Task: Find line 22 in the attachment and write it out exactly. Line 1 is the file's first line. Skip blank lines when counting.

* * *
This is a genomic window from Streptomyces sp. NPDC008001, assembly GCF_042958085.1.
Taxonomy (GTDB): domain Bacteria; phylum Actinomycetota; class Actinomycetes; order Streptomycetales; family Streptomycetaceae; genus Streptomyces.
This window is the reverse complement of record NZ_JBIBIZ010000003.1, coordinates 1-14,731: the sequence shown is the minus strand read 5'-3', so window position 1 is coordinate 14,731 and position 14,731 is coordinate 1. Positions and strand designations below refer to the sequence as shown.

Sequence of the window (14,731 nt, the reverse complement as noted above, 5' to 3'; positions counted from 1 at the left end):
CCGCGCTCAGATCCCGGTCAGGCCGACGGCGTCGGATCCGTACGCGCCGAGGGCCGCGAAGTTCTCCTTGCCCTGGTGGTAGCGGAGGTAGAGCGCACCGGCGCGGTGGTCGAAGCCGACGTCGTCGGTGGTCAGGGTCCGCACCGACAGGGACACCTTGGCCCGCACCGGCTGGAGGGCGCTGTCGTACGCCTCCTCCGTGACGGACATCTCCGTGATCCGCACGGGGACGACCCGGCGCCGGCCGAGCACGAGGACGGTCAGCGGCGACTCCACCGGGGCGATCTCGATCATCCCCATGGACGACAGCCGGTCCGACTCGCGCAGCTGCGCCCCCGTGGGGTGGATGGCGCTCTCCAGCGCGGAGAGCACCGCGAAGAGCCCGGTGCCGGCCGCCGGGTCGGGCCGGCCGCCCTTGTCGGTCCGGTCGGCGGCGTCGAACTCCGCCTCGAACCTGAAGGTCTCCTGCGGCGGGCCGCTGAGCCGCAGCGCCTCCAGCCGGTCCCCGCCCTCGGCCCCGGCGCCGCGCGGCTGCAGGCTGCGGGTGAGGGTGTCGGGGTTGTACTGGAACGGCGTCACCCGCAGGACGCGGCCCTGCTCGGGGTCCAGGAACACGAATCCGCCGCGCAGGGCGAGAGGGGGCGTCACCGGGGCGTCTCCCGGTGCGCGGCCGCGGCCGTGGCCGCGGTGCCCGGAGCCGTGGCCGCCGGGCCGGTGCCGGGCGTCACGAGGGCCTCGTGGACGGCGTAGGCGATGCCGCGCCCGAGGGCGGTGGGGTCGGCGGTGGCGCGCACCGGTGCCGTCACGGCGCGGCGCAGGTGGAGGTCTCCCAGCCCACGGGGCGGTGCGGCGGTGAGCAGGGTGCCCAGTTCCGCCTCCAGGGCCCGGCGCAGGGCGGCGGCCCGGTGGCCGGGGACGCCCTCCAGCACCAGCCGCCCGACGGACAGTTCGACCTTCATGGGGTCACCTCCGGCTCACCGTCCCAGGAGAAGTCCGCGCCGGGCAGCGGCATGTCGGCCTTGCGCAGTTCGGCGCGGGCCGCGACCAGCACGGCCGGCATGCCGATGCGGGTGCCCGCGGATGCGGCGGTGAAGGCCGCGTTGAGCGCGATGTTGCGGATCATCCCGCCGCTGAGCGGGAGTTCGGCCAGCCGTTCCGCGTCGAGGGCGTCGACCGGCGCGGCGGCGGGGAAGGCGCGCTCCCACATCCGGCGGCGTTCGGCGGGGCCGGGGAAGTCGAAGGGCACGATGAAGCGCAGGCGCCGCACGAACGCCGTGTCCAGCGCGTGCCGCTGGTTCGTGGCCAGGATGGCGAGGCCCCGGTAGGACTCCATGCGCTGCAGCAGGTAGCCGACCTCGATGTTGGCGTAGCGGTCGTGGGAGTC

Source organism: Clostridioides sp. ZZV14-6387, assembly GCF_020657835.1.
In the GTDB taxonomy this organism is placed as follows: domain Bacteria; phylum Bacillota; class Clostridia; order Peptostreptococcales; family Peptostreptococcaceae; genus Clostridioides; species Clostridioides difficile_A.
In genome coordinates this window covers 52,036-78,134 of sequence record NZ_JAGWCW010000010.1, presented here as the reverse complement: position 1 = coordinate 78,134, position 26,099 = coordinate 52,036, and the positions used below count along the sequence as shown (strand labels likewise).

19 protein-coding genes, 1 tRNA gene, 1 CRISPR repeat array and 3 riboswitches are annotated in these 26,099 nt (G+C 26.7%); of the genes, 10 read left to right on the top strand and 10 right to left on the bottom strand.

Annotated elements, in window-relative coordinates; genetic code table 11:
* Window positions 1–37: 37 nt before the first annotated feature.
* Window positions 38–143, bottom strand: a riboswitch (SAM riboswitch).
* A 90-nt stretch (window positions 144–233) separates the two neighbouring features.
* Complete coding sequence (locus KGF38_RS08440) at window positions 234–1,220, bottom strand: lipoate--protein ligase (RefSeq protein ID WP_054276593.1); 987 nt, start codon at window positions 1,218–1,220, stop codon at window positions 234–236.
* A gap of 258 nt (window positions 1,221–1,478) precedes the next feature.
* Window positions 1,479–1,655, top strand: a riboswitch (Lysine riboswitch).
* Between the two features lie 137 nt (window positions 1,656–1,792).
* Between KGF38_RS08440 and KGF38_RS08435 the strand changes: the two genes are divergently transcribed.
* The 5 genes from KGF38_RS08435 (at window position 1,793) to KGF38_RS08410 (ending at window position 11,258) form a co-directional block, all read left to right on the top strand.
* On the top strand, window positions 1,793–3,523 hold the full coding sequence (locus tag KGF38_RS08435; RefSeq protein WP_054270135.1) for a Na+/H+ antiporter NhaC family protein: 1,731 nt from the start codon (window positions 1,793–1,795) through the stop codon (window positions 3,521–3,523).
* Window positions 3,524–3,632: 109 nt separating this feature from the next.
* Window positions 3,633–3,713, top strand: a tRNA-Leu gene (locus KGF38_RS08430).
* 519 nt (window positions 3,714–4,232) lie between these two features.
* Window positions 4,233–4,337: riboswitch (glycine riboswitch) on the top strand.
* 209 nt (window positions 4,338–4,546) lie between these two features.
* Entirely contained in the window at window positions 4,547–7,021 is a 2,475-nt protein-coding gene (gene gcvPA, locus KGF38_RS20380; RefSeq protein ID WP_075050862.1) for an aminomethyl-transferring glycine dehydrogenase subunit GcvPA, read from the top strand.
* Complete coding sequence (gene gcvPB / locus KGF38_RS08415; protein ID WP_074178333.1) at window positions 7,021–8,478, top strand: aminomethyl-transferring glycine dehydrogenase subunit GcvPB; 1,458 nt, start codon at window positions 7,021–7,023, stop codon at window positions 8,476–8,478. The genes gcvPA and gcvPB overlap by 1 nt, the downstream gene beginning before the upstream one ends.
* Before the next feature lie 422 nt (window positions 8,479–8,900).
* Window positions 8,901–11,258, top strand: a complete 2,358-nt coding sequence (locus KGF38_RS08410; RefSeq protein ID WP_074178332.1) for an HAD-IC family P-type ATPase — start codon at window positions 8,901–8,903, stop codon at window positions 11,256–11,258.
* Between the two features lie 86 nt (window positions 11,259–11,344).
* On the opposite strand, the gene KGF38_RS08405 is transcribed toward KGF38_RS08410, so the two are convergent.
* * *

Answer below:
* Window positions 3,633–3,713, top strand: a tRNA-Leu gene (locus KGF38_RS08430).